Lufthansa Pilots Strike Over Pay Disputes

Frankfurt: Pilots at the German airline Lufthansa are expected to strike again this week in a statement released by their union Vereinigung Cockpit (VC) on Tuesday, September 6th as a result of the escalating wage disputes.

The Lufthansa pilots for passenger flights will walk out from Wednesday to Thursday, while the industrial action for those operating cargo flights will last a day longer to Friday.

Lufthansa pilot strike check-in at Munich Airport
Munich Airport. | © FMG/Lufthansa

The Lufthansa pilot strike comes just a week after the airline was forced to cancel almost all its flights on Friday due to a pilots’ walk-out, affecting 130,000 passengers.

“Despite announcements to the contrary, Lufthansa has not yet approached us and has not put forward a new offer, this is absolutely incomprehensible and leads to a further unnecessary escalation of the situation.” said V.Cockpit in a statement.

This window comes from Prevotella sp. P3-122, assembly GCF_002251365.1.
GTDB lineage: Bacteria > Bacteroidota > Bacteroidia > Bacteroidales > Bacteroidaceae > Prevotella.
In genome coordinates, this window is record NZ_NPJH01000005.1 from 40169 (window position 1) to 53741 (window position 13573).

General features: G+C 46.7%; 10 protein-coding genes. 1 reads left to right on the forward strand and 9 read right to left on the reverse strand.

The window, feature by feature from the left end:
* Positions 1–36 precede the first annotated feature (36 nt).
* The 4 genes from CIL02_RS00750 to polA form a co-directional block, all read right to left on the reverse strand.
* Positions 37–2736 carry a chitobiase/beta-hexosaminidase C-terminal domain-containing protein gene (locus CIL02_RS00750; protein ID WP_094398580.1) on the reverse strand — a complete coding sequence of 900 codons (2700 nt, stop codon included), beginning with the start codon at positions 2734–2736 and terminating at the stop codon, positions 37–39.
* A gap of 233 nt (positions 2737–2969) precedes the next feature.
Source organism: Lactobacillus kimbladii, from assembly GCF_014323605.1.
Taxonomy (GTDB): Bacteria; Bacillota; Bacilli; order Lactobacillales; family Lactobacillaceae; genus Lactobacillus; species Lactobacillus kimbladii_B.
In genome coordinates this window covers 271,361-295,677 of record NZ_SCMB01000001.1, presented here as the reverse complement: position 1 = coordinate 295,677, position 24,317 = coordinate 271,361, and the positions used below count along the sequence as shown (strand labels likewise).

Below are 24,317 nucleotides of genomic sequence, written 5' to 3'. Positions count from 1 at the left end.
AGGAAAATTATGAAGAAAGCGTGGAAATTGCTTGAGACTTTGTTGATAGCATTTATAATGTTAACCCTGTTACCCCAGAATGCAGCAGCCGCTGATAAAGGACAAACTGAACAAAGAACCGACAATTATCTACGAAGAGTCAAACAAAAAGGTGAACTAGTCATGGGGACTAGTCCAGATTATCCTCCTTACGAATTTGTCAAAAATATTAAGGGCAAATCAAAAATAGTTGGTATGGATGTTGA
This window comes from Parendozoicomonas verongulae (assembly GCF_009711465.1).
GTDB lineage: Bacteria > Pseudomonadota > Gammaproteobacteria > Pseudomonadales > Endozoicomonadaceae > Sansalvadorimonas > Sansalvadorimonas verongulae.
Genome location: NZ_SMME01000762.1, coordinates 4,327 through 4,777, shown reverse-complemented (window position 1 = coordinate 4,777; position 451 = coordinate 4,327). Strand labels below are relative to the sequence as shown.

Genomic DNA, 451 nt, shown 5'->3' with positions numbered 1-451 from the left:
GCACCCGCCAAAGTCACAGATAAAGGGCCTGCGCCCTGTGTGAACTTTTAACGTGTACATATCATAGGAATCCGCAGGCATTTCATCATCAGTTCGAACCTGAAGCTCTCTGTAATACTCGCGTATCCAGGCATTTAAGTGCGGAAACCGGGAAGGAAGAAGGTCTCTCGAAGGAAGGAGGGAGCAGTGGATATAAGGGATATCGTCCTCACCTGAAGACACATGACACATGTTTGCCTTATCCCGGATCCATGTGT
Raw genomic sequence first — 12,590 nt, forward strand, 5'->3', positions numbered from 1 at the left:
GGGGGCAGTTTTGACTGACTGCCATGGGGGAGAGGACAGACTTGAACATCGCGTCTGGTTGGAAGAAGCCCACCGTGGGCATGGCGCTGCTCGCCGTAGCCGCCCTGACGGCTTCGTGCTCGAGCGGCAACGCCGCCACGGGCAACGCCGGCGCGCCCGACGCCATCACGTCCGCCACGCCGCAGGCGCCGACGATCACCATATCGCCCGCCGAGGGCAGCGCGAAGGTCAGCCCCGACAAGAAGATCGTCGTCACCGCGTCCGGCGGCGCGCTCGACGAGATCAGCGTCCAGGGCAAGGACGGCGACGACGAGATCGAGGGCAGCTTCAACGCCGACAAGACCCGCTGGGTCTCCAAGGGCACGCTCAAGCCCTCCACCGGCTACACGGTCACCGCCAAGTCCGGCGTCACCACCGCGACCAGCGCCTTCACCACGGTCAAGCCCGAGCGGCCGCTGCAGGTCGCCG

VC pilot union is seeking a 5.5% wage increase by the end of the year, as well as a pay increase of 8.2% in 2023 in response to inflation and adjustments on its salary grid, as well as a pay increase of 8.2% in 2023 in response to inflation.

Lufthansa has said the entire package sought by VC would raise pilot personnel costs by 40% or 900 million euros.

With inflation soaring, collective salary bargaining is expected to be tense in the coming months across Europe. As a solution, the airline has offered a 500 euro increase from September 1st this year and 400 euros from April 1st, 2023, said Lufthansa.

“We will nevertheless do everything possible, even under time pressure, to succeed with an improved offer,” said Michael Niggemann, head of HR at Lufthansa.

 Chief Executive Carsten Spor said late on Monday, that the airline planned to hire nearly 20,000 new employees by the end of next year as the aviation industry slowly recovers from the coronavirus pandemic when global air traffic was at a standstill.

German consumer prices have risen by 7.9% in the year to August, according to data published last week by the federal statistics agency Destatis (AFP).

With the soaring prices and rising energy, a small pay rise of 500 euros doesn’t appeal to the Lufthansa pilots as a portion of that will be taxed and still won’t be able to cover the overtime the pilots have to endure.

Will the continued strikes make you less likely to use Lufthansa? Let us know your thoughts.

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